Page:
Just fin­ished read­ing Alain de Botton’s The Archi­tec­ture of Hap­pi­ness. It is chock­full of worth­while bits but towards the end are a few that I’ll just high­light. These offer a nice way of think­ing about cul­ture and how it can be active­ly changed.

Con­trary to the Roman­tic belief that we each set­tle nat­u­ral­ly on a fit­ting idea of beau­ty, it seems that our visu­al and emo­tion­al fac­ul­ties in fact need con­stant exter­nal guid­ance to help them decide what they should take note of and appre­ci­ate. ‘Cul­ture’ is the word we have assigned to the force that assists us in iden­ti­fy­ing which of our many sen­sa­tions we should focus on and appor­tion val­ue to.

(Empha­sis mine.) And fur­ther on, some notes on how cul­tur­al works can legit­imize tastes oth­er­wise kept private:

For all that we mock those fake aes­thet­ic enthu­si­asms in hopes of gain­ing respect, the oppo­site ten­den­cy is the more poignant, where­by we repress our true pas­sions in order not to seem pecu­liar. […] It is books, poems and paint­ings which often give us the con­fi­dence to take seri­ous­ly feel­ings in our­selves that we might oth­er­wise nev­er have thought to acknowledge.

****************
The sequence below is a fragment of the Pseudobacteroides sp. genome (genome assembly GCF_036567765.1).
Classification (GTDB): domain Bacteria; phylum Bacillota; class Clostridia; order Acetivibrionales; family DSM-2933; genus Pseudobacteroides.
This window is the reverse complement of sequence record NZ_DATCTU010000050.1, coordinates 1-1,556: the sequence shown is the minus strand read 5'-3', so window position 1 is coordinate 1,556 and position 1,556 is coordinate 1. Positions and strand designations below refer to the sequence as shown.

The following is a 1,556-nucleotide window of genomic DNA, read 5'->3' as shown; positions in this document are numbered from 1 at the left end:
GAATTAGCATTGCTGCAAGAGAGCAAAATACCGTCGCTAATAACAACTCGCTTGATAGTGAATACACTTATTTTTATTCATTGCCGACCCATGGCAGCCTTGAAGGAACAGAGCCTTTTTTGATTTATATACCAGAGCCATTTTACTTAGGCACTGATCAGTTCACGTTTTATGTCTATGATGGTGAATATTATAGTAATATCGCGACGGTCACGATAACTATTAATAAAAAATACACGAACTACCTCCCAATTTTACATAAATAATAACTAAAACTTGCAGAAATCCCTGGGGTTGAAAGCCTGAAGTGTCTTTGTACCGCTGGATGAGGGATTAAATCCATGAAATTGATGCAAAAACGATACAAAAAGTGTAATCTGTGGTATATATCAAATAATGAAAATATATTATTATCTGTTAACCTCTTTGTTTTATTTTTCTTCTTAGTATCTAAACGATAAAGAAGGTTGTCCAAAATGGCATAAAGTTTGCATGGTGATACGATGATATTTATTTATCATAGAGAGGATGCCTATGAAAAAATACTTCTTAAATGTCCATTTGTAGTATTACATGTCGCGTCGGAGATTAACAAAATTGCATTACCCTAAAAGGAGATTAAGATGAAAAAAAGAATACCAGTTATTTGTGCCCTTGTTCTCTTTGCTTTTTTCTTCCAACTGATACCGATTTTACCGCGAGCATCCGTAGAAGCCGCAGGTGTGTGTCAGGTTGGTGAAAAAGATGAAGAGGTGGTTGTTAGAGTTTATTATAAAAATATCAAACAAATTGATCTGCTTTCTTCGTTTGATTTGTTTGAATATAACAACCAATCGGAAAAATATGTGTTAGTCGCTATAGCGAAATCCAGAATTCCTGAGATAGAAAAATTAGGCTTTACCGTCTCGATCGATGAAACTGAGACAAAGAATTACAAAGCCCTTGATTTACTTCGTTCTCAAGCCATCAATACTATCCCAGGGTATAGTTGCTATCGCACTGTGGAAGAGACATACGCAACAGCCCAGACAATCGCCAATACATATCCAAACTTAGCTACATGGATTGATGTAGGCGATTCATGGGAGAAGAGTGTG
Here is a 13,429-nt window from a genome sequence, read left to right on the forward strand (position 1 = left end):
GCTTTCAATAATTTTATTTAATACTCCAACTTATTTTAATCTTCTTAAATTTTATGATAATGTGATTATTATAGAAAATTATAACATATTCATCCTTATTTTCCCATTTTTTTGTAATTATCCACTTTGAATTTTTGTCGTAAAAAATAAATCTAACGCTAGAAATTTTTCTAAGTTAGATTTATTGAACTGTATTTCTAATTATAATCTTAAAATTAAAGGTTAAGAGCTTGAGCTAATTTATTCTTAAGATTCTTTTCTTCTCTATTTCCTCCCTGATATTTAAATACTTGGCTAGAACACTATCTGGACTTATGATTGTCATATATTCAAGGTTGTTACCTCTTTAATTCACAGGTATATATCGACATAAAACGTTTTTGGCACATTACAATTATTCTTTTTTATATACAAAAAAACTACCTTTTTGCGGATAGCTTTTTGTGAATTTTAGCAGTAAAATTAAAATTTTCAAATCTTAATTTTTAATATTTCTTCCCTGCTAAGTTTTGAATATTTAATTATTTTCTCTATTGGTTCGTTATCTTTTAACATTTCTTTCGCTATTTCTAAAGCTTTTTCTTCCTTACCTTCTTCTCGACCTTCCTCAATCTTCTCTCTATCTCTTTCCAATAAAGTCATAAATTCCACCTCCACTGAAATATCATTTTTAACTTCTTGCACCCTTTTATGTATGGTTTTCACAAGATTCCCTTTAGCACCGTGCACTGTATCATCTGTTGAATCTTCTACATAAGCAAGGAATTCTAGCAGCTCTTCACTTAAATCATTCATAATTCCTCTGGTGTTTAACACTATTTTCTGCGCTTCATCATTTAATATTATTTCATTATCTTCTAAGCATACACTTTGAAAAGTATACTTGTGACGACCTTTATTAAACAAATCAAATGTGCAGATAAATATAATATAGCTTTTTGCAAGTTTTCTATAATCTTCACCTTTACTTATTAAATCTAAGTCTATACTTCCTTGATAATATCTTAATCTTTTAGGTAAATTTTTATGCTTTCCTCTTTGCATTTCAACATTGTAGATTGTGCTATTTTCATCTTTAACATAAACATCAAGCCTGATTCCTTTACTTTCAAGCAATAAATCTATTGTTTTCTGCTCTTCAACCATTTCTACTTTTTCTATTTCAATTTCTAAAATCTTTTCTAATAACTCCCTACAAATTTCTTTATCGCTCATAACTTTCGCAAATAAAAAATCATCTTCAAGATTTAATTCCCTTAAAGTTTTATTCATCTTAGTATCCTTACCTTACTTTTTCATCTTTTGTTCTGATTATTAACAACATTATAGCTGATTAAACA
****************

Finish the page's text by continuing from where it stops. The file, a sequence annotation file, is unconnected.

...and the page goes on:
I like the encour­age­ment to be pub­lic about the things you like but feel self con­scious about. Those are prob­a­bly the most inter­est­ing things. That might actu­al­ly a good guide­line for what to post here.

And to Botton’s list I’d add games and oth­er con­tem­po­rary aes­thet­ic forms of course.

I real­ly enjoyed read­ing this while at the same time see­ing the whole New Aes­thet­ic thing real­ly take off. De Bot­ton points out not much is need­ed to kick off a new movement:

A few build­ings and a book have usu­al­ly been suf­fi­cient to pro­vide viable mod­els for oth­ers to follow.

Or, you know, a tum­blr and a few hacks. You don’t need a lot of cash to make a cul­tur­al move­ment hap­pen. But you do need to be persistent.

In all of these tec­ton­ic shifts, the tenac­i­ty of the prime movers was every bit as impor­tant as the resources at their disposal.

So, per­sist.

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Kars Alfrink

Kars is a designer, researcher and educator focused on emerging technologies, social progress and the built environment.